Nike’s total annual marketing budget has grown to $2.4 billion.  Yet over the past three years, Nike has decreased its U.S. television and print advertising 40%.  It is choosing to put more funding into the Internet and social media to market its products.

Like many companies, Nike has woken up to the new realities.  Many things have changed.  In a recent interview with Fortune magazine, Nike CEO Mark Parker explained it this way:

Connecting used to be, “Here’s some product, and here’s some advertising.  We hope you like it.”  Connecting today is a dialogue. (Cendrowski, Scott. “Nike’s New Marketing Mojo.” Fortune, 2/27/12, p. 84).

That word, “dialogue,” is key.

Nike reminds us that successful businesses today cannot just throw money into advertising and hope something sticks.  That’s a good way to go broke.  Rather, they must carefully consider the landscape, think about who their audience is, and create multiple opportunities for interchange.  The Internet and social media allow that to happen unlike it has ever happened in the past.  This is where companies and consumers connect; this is where they dialogue.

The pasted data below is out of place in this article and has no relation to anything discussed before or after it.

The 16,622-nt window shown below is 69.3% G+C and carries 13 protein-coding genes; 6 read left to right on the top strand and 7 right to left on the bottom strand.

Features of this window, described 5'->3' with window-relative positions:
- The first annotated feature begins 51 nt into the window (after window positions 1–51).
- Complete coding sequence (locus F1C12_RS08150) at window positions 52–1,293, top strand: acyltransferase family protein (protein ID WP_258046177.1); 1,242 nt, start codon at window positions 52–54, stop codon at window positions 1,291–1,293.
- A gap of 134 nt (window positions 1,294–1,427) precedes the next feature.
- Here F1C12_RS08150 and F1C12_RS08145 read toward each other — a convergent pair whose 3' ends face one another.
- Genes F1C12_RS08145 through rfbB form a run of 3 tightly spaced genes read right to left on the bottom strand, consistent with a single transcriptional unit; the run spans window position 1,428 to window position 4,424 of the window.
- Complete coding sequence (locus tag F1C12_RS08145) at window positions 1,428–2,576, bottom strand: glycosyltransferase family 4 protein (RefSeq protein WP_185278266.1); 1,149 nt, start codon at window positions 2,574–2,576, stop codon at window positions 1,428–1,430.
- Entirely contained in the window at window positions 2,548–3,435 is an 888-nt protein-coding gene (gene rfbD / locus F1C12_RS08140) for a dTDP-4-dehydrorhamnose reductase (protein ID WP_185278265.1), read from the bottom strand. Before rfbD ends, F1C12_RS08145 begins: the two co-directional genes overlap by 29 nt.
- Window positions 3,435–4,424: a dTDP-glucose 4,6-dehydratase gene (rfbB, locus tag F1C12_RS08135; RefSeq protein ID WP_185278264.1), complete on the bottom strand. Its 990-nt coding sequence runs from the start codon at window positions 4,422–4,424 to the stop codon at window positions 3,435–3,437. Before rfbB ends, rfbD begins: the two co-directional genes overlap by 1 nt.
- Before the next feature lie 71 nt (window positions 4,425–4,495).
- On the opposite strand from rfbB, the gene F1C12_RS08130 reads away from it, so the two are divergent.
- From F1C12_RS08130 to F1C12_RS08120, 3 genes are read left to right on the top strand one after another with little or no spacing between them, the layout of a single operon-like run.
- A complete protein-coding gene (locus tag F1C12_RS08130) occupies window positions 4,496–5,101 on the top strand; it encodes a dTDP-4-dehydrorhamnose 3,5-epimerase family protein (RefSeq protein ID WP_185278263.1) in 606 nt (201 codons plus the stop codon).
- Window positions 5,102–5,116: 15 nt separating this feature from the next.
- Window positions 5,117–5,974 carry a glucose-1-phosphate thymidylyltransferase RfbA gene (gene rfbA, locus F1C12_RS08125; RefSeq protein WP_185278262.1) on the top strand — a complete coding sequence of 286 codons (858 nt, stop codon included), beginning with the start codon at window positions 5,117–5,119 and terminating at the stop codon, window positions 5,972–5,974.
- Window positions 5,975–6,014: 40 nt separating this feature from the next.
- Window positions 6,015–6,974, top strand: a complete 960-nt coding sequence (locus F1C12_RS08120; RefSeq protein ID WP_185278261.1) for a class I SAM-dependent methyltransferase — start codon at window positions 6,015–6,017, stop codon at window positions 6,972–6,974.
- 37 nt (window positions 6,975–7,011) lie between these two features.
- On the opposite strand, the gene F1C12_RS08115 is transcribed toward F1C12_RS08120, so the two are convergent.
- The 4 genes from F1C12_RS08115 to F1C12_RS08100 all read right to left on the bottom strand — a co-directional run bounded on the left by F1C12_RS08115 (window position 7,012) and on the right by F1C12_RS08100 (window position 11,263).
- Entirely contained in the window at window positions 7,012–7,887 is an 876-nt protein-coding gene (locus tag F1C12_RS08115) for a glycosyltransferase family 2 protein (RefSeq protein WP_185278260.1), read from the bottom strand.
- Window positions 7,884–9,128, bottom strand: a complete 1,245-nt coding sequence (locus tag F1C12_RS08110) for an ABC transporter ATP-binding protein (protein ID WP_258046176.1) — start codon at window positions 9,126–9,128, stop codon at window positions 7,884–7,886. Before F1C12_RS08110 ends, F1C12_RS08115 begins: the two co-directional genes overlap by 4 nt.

Knowing that every “buy” decision is fundamentally an emotional decision, wise companies are taking full advantage of it.  Remember, it’s much easier to get emotional when you’re not talking to a vacuum.

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About James Meadows

Currently I serve as a training team manager for Tyco Integrated Security at a customer-care center in Kansas City. Additionally, I am a business consultant, a freelance corporate writer, an Assembly of God ordained minister, a Civil Air Patrol chaplain, and a blogger. I believe we are living in the most fascinating times of human history. To maximize the opportunities these times present, I have a passionate interest in leadership development and organizational success, both of which I view as inextricably linked.

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